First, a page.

If you were interested in technology around 2013 and 2014, lifelogging, or the practice of recording everything about your life for digital posterity, increased self-awareness, and potentially personal growth, was the big trend. The wide adoption of lifelogging seemed inevitable, at least based on the number of products and interest surrounding it, but it never really took off in the way lifelogging evangelists said it would.
Or did it?
Despite all the privacy concerns that eventually made lifelogging a dirty word, we have still all become lifeloggers — we just don’t call it that. Sadly, we may have lost out on the main redeeming feature about it in the process.
Google Glass is perhaps the quintessential life-logging product. It was designed to be worn all the time and had a camera that could take stills and video, which it then uploaded directly to Google Now (remember that?) for all to see, and you to remember. You could feasibly catalog everything that happened in your daily life, and have it available on your own dedicated online diary immediately. We all know what happened to Google Glass.
Sony’s Core was a little different, but the idea was the same. A central control module fitted inside a wristband and worked as a simple fitness tracker, but it also had a button you pressed to “bookmark” key events during your day. Using your phone’s camera to take a photo, these two events were collated inside Sony’s Lifelog app, where you could add your own notes. When it was announced in 2014, Sony also showed off a tiny wearable camera concept product called the Xperia Eye to go along with the Core.
Then there were dozens of dedicated lifelogging cameras, from the Narrative Clip to the Memoto, and apps galore including Path, Journey, and Foursquare. Google returned to the lifelogging well in 2017 with the Clips wearable camera, which aimed to bypass the privacy problems that plagued Google Glass by only capturing short GIF-style clips, not recording audio, and not uploading anything to the internet automatically.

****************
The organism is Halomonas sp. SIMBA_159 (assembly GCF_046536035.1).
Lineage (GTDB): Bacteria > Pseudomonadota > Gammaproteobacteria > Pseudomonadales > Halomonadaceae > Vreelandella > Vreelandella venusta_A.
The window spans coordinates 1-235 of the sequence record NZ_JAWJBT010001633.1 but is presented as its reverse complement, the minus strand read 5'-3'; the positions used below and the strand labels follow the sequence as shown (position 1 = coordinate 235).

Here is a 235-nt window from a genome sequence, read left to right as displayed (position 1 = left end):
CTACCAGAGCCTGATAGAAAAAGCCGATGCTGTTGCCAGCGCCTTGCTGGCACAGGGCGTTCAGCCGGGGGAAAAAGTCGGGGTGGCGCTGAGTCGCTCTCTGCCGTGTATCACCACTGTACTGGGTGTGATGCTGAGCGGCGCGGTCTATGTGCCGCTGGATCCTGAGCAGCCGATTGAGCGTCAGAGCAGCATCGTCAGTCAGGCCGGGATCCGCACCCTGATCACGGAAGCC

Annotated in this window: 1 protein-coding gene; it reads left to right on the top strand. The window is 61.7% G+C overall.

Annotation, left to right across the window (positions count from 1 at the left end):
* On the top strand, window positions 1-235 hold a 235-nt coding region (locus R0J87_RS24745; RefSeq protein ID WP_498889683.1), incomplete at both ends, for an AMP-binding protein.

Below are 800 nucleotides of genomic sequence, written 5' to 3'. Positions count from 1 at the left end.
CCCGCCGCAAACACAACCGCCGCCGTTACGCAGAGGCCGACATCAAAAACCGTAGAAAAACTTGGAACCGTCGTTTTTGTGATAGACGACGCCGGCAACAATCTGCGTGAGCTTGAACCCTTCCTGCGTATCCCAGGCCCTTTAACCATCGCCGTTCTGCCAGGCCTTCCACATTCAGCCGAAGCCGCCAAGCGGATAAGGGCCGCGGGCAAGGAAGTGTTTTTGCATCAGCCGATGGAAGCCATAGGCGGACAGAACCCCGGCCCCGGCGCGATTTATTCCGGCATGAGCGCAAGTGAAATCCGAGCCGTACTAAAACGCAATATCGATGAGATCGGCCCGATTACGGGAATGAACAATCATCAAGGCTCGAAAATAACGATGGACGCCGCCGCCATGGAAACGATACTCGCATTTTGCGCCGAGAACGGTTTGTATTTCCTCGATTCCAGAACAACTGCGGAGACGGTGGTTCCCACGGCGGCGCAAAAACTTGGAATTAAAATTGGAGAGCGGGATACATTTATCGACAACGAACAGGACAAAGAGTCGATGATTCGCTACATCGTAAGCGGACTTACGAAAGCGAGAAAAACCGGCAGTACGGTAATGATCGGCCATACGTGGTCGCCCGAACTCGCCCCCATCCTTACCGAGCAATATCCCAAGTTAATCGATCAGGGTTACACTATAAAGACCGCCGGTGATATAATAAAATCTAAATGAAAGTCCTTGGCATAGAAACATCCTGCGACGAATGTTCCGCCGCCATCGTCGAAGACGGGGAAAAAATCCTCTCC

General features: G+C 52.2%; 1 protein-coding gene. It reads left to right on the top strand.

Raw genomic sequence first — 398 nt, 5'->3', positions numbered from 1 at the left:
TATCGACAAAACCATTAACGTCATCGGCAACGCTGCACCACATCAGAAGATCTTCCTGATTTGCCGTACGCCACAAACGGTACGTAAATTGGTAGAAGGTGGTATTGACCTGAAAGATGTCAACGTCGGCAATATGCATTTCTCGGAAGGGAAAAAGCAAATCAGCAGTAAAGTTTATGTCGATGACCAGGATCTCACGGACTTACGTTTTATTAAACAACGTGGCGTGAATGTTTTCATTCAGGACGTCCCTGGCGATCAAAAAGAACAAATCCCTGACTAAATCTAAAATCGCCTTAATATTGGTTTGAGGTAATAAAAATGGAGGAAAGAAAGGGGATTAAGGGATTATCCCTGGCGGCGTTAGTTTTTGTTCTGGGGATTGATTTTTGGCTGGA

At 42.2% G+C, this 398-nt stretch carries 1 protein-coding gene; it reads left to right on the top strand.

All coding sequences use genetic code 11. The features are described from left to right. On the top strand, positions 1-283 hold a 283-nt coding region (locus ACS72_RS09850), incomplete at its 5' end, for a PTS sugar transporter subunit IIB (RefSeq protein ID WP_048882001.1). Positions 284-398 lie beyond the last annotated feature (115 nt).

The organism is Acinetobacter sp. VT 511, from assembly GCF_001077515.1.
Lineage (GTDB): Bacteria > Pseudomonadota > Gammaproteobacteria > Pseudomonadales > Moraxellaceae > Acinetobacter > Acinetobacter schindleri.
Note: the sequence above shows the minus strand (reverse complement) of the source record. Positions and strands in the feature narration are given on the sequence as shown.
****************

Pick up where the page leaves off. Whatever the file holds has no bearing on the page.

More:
Almost none of these products and services survive today. The lifelogging envisaged by Google, Sony, and many others seemed to be a short-lived trend, killed by concerns over privacy and over-sharing. People dismissed it, migrated to vlogs on YouTube and Periscope, adopted a chosen social network, or just went with health-based quantified-self tracking. Lifelogging as a singular concept was done.
Until it popped up during a very recent meeting where a new fitness tracker was being introduced, I hadn’t heard the phrase “lifelogging” since around the time of Google Clips. Hardly any products or services are labeled as “lifelogging,” anymore, but it’s not because the trend or desire to track the minutiae of our lives has disappeared.
We do it every day with the photos and videos taken on our phones. Fitness trackers monitor our health and activity and link to platforms like Apple Health, Google Fit, and Huawei Health. Google Maps remembers our location and sends a monthly report of our movements, while Instagram, Twitter, and Facebook all provide our own online space to record any and every activity.
Smart home devices know how warm our houses are, when we switched the lights on, the level of humidity, and how long we sleep at night. Netflix, Disney+, YouTube, Apple News, Amazon, and most airlines know what we watch, read, or buy, and where we travel to. Emerging trends like Clubhouse share our voice, and vlogs share curated versions of someone’s life for all to voyeuristically enjoy. Even if you only use a handful of these tools, your personality will be reflected in the data.